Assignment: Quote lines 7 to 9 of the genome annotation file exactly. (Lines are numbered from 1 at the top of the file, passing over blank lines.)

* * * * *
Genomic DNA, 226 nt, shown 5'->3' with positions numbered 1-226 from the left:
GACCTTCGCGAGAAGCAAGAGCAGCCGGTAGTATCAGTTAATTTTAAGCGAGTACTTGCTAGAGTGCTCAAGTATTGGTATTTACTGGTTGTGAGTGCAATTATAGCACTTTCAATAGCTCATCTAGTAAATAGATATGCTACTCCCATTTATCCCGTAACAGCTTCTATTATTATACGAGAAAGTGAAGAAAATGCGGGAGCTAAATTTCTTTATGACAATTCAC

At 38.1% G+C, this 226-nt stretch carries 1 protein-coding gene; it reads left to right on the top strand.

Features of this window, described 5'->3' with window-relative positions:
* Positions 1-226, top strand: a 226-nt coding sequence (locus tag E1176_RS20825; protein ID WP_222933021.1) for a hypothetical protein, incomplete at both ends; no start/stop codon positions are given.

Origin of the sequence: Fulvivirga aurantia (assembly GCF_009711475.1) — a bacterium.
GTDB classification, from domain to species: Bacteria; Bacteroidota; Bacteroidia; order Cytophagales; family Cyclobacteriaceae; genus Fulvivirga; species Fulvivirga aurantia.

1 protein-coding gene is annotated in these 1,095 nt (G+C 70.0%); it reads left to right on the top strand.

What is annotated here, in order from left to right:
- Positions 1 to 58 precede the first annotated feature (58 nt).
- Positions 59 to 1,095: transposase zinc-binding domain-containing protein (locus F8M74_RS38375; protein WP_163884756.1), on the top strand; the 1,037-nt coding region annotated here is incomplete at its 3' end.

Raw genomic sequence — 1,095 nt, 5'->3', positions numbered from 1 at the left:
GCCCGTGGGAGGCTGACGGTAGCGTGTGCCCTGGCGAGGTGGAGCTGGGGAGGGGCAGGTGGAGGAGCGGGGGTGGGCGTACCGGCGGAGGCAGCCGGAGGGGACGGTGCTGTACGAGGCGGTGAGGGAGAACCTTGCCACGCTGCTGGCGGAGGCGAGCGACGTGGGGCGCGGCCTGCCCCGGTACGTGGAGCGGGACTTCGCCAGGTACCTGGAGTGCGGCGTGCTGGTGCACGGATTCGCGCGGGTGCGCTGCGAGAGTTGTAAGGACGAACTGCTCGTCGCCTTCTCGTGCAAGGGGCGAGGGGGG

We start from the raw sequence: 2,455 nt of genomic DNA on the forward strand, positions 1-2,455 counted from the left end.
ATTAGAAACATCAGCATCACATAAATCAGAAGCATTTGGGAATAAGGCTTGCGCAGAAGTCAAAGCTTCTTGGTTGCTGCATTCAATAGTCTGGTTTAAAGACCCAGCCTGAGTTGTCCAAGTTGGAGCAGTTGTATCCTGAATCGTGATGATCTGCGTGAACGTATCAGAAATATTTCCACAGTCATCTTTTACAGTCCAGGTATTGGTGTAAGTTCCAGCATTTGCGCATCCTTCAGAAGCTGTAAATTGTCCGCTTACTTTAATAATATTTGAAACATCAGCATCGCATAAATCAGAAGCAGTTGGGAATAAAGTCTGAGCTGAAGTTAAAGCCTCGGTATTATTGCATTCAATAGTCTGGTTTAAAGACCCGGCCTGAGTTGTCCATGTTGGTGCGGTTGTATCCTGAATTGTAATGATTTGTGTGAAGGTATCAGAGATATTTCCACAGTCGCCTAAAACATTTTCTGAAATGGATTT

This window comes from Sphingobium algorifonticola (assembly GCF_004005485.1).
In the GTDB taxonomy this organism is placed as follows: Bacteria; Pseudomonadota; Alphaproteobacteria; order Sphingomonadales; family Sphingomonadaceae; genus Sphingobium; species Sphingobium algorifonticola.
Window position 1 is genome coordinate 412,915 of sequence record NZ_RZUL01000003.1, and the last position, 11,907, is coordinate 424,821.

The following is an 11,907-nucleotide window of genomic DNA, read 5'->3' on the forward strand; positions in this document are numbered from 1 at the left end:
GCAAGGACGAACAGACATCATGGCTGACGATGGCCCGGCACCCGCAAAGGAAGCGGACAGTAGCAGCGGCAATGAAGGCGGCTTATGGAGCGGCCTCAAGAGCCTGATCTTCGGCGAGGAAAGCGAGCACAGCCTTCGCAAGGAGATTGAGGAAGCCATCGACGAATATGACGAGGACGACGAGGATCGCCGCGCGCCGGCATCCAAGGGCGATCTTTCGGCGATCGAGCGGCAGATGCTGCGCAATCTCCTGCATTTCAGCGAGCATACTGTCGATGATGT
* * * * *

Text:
GTDB classification, from domain to species: Bacteria; Bacteroidota; Bacteroidia; order Cytophagales; family Cyclobacteriaceae; genus Fulvivirga; species Fulvivirga aurantia.

1 protein-coding gene is annotated in these 1,095 nt (G+C 70.0%); it reads left to right on the top strand.

What is annotated here, in order from left to right: